Monday, 30 August 2010

Great Dairying Opportunities in Tasmania for UK Farmers & Herdsmen

Tasmania is coming to the UK Dairy Event. At this years Dairy Event in Birmingham 7th & 8th September......the Tasmania will be at Stand BM-256 in the Business Management section.
Are you getting frustrated with your progress thru the dairy you think there are few opportunities here in the UK for you? Have you considered Tasmania?

Are you looking for an investment opportunity in dairying? Have you considered Tasmania?

Are you looking for exciting dairy farm work opportunities overseas.....using your pasture based dairying skills? Have you considered Tasmania?
Staff BBQ at Matthew & Pippa Gunninghams Tasmanian Dairy Farm
Tasmania has exciting opportunities for emigrating dairy farmers especially those with pasture & grazing skills. If you are good at your job in the UK you will really go places in Tasmania. Whats more Tasmania has a lovely climate with a real summer............great place for families & a great place to bring up children.
“The kids love the lifestyle here, the freedom and the space, and made many friends quickly".

The Australian economy is doing very well & the Tasmanian Govt is encouraging dairying in its state & helping people to make the move.

A number of English Pasture to Profit Discussion Group families have very successfully moved to Tasmania. Matthew & Pippa Gunningham from Somerset, Richard Smart & Tina Hole from the Grass Routes group in Dorset, Phillip & Dinah Spratt members of the Ankle Deep group from Thornbury & most recently Ben & Rebecca Bates from Wyegraze DG in Monmouthshire, Wales.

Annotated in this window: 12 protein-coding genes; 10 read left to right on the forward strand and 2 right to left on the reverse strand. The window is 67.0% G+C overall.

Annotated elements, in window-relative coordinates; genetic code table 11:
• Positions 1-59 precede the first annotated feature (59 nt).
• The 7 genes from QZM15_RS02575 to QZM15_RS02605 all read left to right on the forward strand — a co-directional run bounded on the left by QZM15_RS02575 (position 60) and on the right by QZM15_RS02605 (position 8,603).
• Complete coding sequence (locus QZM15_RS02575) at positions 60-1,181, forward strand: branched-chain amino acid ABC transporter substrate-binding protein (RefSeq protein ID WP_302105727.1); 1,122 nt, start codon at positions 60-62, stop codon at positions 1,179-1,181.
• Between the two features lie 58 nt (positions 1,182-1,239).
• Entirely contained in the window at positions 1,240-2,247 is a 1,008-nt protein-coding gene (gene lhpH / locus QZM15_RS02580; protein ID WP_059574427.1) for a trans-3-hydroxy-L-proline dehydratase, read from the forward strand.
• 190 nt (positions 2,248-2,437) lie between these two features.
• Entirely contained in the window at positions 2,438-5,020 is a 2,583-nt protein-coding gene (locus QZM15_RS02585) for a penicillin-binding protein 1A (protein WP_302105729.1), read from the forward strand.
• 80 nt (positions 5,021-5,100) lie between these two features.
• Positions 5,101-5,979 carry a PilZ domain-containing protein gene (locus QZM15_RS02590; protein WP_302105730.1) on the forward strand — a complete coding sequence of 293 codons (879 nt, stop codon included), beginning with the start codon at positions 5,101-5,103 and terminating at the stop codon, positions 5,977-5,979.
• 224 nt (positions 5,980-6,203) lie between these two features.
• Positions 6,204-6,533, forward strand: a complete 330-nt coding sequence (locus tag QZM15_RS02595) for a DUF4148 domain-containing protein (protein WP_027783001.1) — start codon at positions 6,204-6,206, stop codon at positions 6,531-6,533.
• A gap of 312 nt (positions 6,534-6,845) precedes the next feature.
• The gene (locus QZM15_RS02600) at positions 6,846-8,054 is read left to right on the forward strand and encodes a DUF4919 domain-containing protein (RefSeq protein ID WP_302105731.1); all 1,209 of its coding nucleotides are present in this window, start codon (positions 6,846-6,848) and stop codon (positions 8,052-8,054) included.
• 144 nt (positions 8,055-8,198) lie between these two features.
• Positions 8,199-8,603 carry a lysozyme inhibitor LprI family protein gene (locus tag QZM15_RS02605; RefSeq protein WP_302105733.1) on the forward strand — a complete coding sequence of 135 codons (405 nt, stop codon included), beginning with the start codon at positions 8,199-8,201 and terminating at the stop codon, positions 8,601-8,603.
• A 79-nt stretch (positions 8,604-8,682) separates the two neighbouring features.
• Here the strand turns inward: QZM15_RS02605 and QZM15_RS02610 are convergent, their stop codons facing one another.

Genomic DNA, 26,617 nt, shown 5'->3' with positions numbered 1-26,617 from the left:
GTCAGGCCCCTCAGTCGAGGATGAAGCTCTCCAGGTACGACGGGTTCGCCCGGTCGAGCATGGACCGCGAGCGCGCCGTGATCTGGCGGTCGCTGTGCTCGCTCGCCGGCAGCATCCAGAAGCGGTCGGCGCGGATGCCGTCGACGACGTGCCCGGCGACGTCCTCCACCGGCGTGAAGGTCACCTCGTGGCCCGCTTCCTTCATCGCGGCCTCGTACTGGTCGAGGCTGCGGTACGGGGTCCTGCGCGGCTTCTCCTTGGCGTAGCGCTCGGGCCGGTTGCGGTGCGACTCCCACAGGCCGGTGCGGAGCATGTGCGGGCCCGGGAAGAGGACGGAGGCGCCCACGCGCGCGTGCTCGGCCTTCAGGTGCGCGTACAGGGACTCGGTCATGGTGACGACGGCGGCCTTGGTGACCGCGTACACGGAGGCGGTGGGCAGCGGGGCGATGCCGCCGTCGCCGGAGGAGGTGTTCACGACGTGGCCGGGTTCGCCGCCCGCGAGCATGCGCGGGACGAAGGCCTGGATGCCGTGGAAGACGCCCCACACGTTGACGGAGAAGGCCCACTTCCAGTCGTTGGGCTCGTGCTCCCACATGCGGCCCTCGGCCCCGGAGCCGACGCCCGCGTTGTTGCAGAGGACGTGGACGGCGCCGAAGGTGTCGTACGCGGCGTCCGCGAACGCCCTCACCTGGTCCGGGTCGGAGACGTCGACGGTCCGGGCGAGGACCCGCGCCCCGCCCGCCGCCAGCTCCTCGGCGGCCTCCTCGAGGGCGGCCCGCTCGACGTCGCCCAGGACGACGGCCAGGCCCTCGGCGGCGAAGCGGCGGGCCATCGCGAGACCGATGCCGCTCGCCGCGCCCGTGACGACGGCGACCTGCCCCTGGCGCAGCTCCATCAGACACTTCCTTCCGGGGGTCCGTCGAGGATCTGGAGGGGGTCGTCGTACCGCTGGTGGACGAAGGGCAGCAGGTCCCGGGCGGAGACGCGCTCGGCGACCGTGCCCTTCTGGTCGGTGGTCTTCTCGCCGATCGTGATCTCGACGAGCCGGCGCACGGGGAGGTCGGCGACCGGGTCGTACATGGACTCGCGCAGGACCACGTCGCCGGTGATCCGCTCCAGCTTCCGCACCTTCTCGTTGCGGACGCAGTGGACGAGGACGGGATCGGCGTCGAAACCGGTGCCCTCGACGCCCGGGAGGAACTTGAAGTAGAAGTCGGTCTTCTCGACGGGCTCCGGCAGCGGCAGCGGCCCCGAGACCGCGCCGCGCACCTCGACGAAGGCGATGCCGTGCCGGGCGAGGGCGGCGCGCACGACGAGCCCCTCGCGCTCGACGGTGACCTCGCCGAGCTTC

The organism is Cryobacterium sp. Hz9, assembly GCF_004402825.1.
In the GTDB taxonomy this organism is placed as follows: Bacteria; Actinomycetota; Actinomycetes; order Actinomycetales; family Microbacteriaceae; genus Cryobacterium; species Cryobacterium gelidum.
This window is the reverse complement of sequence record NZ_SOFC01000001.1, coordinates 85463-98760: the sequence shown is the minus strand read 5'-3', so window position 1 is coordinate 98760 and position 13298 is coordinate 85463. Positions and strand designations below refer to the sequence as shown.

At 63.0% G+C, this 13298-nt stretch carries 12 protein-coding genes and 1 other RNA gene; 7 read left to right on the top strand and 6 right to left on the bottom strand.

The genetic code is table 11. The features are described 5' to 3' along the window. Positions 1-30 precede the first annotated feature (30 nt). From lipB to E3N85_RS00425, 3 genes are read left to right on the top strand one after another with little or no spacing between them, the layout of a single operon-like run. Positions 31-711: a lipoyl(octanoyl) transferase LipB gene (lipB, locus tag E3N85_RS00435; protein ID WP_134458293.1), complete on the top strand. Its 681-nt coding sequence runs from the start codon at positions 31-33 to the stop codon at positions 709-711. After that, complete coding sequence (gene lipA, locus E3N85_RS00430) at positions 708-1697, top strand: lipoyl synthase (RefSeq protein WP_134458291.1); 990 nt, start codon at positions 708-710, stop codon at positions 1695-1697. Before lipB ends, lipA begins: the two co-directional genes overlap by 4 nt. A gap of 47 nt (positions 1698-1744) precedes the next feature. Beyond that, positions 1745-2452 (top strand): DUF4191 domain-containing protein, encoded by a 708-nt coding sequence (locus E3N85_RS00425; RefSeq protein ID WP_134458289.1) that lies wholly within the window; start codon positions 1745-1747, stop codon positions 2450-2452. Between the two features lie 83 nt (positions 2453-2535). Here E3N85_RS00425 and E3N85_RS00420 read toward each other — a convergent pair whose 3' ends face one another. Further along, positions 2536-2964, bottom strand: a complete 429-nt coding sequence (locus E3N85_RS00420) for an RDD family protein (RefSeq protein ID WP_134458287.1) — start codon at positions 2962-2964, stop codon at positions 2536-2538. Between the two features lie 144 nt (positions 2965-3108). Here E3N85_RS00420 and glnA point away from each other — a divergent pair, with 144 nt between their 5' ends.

Matthew & Pippa left the family farm in Somerset & started with 300 cows on the north coast of they farm over 2000 cows
Tasmania has many migrant families from Holland, New Zealand & the UK successfully now farming in Tasmania....mostly on the north coast. There are some really useful websites to help you

When Matthew and Pippa Gunningham two years ago employed Gerard Mulder to manage their Mawbanna dairy farm, they had never met him. But the Gunninghams knew firsthand that uprooting a family in Europe and starting a new life across the world proved firm commitment to a job.
“Gerard had good references, we talked on the phone and he made a good impression,” says Matthew. “And we knew as English immigrants ourselves that you don’t come all this way for nothing, so we gave it a whirl. It turned out very well ­– the Mulders did a great job, and became great friends as well.”